“It was weak, it was fragile before the hurricane, and now it’s offline. What money we spend hopefully can be spent in a manner that we create a more resilient electrical grid that will power a vibrant economy in Puerto Rico for generations to come,” the Wisconsin Republican said.

Energy and Natural Resources Chairwoman Lisa Murkowski, an Alaska Republican, made a similar point on the Senate floor, saying she wants to explore ways to rebuild an improved electric grid in Puerto Rico “so it does have a resiliency and does have a sustainability that I think is imperative moving forward.”

Aging grids

While lawmakers have focused on Puerto Rico and the U.S. Virgin Islands, much of the U.S. energy system predates the 21st century, according to the American Society of Civil Engineers. Most transmission and distribution lines were built in the 1950s and 1960s, had a 50-year life expectancy and are unprepared to withstand severe weather events.

More than 640,000 miles of high-voltage transmission lines in the lower 48 states’ power grids are at full capacity, according to ASCE’s 2017 Infrastructure Report Card, which awarded the country’s energy infrastructure a grade of D+.

“Without greater attention to aging equipment, capacity bottlenecks and increased demand, as well as increasing storm and climate impacts, Americans will likely experience longer and more frequent power interruptions,” the group cautioned.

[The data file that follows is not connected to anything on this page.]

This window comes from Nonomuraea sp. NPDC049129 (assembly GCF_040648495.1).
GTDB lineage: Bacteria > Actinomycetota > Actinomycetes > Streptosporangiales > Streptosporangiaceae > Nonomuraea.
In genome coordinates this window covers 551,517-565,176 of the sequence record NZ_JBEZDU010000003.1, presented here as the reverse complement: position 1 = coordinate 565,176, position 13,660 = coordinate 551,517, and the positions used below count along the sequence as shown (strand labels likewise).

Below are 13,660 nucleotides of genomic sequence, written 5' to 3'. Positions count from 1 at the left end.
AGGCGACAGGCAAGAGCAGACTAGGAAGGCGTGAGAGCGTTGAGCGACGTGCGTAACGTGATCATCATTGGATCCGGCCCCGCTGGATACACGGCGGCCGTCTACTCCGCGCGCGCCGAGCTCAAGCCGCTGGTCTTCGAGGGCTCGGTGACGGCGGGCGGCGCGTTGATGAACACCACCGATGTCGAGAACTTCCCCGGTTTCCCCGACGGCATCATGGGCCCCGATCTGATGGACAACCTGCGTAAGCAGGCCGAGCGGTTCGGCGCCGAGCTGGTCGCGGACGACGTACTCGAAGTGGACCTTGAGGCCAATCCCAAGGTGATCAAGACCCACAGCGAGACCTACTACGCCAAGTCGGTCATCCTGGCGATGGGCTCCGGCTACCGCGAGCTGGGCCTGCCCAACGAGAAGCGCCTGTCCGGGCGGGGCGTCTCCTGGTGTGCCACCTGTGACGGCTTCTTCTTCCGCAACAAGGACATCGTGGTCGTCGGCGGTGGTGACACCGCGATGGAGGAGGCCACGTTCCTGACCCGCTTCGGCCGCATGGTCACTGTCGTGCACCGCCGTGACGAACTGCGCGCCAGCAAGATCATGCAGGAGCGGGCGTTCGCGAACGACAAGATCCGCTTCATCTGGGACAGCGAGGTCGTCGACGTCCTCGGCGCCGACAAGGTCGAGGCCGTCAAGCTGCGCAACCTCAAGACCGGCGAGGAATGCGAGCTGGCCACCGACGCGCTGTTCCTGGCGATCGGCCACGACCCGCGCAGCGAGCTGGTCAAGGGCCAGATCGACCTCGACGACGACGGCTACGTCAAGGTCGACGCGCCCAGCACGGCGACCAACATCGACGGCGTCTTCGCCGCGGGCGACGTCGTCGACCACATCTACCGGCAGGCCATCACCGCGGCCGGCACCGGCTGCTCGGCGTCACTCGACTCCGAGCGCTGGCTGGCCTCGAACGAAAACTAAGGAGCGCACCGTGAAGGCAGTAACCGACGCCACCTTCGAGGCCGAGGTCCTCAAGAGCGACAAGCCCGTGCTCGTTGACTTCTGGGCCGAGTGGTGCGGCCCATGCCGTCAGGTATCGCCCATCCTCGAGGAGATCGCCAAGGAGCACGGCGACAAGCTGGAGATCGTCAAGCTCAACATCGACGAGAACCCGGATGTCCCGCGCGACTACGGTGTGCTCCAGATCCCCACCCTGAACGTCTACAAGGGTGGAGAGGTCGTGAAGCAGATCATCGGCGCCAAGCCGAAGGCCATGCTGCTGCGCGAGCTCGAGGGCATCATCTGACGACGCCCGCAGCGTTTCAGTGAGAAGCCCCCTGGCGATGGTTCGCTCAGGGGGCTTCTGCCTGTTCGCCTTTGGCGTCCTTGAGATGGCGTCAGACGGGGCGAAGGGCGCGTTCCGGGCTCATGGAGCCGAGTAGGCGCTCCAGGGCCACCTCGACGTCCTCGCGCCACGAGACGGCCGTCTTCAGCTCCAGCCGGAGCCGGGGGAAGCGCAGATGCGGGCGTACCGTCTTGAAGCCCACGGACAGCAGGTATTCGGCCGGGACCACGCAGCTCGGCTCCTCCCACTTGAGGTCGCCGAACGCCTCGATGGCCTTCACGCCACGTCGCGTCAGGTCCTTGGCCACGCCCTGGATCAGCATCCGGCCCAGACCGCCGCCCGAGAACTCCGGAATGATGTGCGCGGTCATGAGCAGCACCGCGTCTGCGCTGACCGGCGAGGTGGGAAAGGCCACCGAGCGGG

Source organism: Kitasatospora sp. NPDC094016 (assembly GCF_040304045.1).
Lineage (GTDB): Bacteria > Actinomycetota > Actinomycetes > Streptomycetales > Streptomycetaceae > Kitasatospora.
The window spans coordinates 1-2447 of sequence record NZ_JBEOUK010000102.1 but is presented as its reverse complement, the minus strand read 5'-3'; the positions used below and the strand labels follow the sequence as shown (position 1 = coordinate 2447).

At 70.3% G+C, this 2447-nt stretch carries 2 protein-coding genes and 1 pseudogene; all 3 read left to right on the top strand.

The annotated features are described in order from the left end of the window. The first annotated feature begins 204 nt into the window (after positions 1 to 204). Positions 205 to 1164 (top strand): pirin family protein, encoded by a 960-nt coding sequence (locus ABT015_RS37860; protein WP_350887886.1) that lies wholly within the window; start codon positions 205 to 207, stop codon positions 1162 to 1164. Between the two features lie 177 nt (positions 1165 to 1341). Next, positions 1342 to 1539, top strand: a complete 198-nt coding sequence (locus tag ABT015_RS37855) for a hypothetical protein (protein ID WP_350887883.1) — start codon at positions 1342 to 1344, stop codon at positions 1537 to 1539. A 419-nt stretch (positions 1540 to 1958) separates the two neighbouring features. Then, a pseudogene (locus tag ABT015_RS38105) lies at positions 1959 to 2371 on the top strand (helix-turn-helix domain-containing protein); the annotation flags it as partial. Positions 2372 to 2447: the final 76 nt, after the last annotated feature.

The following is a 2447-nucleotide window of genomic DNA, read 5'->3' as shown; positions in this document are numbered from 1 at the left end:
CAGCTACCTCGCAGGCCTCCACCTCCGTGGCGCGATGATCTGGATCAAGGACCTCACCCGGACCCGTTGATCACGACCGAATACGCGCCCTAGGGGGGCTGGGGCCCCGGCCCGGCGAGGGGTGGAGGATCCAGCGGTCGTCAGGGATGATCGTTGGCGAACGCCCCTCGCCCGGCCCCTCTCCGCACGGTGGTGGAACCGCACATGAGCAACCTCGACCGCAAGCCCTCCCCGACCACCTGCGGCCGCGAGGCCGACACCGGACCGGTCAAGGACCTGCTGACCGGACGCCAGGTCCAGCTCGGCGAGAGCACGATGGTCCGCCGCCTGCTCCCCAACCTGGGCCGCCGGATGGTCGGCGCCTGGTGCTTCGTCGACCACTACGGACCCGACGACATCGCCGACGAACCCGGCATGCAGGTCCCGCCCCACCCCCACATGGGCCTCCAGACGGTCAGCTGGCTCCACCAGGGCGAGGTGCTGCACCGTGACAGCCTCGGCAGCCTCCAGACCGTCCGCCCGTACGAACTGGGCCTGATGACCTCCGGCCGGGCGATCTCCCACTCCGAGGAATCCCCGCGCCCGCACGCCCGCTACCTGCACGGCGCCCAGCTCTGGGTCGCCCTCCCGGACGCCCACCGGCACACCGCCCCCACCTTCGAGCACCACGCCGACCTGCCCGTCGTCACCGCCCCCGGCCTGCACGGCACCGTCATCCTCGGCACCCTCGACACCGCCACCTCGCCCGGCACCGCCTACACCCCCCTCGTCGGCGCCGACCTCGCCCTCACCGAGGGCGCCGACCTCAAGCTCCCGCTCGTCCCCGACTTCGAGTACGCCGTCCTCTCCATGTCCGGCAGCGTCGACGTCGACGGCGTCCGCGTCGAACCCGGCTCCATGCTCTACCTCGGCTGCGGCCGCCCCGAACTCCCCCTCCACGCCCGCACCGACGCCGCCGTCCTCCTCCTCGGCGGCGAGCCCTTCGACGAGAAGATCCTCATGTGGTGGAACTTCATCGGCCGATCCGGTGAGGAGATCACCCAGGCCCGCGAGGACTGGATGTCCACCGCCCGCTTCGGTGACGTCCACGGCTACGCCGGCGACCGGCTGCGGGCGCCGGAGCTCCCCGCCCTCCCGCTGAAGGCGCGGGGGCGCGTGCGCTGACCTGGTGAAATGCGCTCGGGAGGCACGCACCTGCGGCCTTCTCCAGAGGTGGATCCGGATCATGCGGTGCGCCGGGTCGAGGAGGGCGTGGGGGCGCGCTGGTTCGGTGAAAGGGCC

Despite such warnings, Trump in August revoked federal flood risk management standards put in place by the Obama administration. The standards, issued through an executive order in January 2015, required that federally-funded projects meet certain requirements in order to “improve the nation’s resilience to current and future” risk of flooding.

Trump’s executive order to cancel the flood planning standards irked even some in his own party, with the conservative R Street Institute calling the move “shortsighted and ill-considered” and warning it would put taxpayers on the hook for expensive costs associated with damage from floods.

“Cutting investments in effective disaster mitigation only serves to exacerbate that problem over the long term,” R Street senior fellow R.J. Lehmann said in an August news release.

In October, South Carolina Republican Rep. Mark Sanford led a bipartisan group of 14 other lawmakers in writing a letter to White House Office of Management and Budget Director Mick Mulvaney and National Economic Council Director Gary Cohn asking for an improved federal flood-ready infrastructure standard.

“The unprecedented damages caused by Hurricanes Harvey, Irma, and Maria underscore the need for a stronger federal flood standard that ensures our nation’s infrastructure is better able to withstand the impacts of flooding,” the lawmakers wrote.

The letter — signed by Democratic Rep. Vicente Gonzalez of Texas and GOP Reps. Ed Royce of California and Carlos Curbelo of Florida, among others — argues that without a plan for extreme weather events in federally-backed infrastructure projects, taxpayers would have to foot the bill for repeated repairs.

The case for renewables